September 24, 1997 in Sports

Chiefs Ready To Skate Hosting Memorial Cup May Be Good, Bad News For Spokane Squad

By The Spokesman-Review
 

There’s never been anything quite like it here.

The championship of major junior hockey will be settled in Spokane, when the best from the three leagues of Canadian hockey join the Spokane Chiefs in pursuit of the Memorial Cup.

For nine days in May, junior hockey’s Final Four will command a receptive TV audience throughout Canada.

As the host team, the Chiefs knew their fate before the first puck was dropped in the exhibition season. When the four-team Memorial Cup tournament starts in the Arena on May 9, the Chiefs are in no matter how well or how poorly they play along the way.

When nothing really counts until May, how will the club respond through 72 regular-season games and the playoffs?

It’s a different challenge for coach Mike Babcock, who starts his fourth season behind the bench Saturday night in the Arena when the Chiefs take on the Tri-City Americans.

Babcock and new assistant Mike Pelino have their work cut out for them in a year when a third-place finish in the Western Hockey League West Division might be as high as the Chiefs can realistically expect.

Babcock demands an effort every shift, every game, from every player. By the time he and GM Tim Speltz are through tinkering with the roster between now and the late-January trade deadline, this team could look quite different from its opening roster.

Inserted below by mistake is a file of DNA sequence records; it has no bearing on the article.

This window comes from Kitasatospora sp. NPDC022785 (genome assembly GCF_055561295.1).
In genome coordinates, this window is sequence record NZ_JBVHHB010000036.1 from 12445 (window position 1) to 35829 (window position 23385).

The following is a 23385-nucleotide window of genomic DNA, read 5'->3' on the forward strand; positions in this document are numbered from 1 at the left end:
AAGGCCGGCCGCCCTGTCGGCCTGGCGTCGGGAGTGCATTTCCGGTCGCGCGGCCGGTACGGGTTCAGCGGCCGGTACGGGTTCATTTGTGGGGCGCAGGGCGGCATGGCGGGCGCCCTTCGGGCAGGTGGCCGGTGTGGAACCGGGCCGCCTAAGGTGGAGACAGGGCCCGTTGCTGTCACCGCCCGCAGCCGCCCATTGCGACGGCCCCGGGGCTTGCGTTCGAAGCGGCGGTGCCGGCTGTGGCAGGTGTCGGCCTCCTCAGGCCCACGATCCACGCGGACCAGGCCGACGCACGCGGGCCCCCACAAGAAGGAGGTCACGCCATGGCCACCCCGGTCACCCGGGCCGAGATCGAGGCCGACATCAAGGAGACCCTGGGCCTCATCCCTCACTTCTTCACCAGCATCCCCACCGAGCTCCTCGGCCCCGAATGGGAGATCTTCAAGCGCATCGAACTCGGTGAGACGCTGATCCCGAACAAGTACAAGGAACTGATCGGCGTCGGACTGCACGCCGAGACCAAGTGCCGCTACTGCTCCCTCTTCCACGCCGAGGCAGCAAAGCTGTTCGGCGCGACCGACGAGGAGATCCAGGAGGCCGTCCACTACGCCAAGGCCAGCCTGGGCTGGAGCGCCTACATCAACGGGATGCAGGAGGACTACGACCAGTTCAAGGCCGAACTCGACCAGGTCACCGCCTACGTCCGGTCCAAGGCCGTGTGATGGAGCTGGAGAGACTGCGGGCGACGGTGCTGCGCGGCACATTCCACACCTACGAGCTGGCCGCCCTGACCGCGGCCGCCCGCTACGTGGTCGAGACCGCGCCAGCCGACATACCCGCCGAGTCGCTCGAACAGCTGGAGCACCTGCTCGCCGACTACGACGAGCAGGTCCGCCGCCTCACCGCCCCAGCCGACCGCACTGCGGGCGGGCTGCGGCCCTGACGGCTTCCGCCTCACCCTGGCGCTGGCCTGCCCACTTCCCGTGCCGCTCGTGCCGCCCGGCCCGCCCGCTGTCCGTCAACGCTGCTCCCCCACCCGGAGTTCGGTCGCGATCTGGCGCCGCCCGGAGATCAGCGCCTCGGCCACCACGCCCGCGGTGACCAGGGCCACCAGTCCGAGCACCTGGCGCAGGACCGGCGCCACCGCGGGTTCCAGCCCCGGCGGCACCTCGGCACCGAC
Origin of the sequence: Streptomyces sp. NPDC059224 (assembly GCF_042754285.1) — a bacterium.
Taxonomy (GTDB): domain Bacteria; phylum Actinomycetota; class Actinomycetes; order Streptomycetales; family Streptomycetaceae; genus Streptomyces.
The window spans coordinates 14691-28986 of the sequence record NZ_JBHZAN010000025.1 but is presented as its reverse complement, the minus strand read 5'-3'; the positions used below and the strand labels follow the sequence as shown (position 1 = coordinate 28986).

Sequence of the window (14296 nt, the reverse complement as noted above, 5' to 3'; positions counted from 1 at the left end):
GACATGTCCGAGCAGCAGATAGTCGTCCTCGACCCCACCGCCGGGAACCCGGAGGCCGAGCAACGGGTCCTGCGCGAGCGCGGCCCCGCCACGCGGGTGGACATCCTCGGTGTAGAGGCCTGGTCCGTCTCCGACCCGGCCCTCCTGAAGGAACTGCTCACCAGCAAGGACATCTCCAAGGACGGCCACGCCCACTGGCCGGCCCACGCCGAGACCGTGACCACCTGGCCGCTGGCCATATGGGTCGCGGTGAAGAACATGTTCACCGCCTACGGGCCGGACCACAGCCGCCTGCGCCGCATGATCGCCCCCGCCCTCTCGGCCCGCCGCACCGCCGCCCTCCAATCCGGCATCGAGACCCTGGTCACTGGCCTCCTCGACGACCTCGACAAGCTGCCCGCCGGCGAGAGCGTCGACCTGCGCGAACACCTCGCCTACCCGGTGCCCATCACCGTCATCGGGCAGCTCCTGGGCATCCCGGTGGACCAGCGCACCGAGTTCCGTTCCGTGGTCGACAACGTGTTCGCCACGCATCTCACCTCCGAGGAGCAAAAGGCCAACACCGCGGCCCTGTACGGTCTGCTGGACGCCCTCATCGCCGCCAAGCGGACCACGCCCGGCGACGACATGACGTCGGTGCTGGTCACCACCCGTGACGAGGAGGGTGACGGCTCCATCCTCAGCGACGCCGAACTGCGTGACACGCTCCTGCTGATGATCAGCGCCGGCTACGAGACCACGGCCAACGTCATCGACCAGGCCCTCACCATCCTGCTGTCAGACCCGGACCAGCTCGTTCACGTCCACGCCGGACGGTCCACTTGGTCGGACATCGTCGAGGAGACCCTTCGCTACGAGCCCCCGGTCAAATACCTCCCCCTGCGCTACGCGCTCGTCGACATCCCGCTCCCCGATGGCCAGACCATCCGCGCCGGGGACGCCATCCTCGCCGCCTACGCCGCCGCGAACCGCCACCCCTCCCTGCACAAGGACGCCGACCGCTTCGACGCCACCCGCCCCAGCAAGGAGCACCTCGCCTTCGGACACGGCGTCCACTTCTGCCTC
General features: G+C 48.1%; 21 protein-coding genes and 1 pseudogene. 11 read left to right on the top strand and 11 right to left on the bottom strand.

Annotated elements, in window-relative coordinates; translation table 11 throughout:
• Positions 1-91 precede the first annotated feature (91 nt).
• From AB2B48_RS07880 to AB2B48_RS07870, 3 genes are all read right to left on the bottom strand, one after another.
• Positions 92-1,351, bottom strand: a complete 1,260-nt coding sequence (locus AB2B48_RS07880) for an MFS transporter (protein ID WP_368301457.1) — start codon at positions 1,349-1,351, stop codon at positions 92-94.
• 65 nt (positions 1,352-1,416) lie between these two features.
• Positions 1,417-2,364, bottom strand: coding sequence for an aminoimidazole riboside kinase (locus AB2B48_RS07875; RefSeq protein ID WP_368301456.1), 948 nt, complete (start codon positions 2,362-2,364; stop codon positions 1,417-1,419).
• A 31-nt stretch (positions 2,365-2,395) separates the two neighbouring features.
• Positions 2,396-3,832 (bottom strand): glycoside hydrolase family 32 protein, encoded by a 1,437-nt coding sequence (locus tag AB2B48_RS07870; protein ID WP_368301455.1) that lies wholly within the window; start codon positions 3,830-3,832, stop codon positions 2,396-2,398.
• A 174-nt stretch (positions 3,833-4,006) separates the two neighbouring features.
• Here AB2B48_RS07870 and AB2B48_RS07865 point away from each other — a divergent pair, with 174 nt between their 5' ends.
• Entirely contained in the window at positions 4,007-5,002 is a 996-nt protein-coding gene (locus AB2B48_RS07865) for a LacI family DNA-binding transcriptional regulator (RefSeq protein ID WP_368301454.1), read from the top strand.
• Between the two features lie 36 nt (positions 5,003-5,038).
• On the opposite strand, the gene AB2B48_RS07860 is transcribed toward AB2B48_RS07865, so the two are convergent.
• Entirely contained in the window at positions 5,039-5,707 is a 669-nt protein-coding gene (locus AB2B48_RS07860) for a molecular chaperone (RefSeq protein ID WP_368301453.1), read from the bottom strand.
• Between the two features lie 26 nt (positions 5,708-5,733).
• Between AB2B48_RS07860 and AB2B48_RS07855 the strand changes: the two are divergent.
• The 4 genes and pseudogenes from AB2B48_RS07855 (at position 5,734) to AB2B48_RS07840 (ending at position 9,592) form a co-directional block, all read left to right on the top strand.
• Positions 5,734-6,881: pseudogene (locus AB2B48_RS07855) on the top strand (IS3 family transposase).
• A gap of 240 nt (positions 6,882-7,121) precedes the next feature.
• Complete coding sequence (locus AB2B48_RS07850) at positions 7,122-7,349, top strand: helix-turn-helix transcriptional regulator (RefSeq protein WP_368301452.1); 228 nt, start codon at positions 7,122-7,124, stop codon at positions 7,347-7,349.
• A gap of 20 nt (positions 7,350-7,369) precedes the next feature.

It’s a fine line that separates the need to upgrade from the threat of trading away the future for the sake of one year. But, because the future is now, the club can’t afford to sit tight.

That was apparent this week when veteran center/right wing John Cirjak was sent to Regina to complete the deal for defenseman Perry Johnson. The Chiefs sacrificed a proven scorer for a versatile D man who can quarterback the power play from the back end.

Ranging in age from 15 (Mark Forth turns 16 on Sunday, Cole Fischer is 16 on Dec. 23) to 20, with experiences as varied as their birthdays, the Chiefs remain a tremendously popular enterprise. They drew 260,378 in 36 regular-season dates in ‘95-96. Attendance jumped to 285,743 last year. Ticket packages were going at a record pace through the summer.

Will fans see the Chiefs go through the motions and turn up the heat come spring, or will they see a team that actually plays better, secure and relaxed through the season with that free pass to the Memorial Cup?

That, of course, is why they play the games.

, DataTimes ILLUSTRATION: Color Photo


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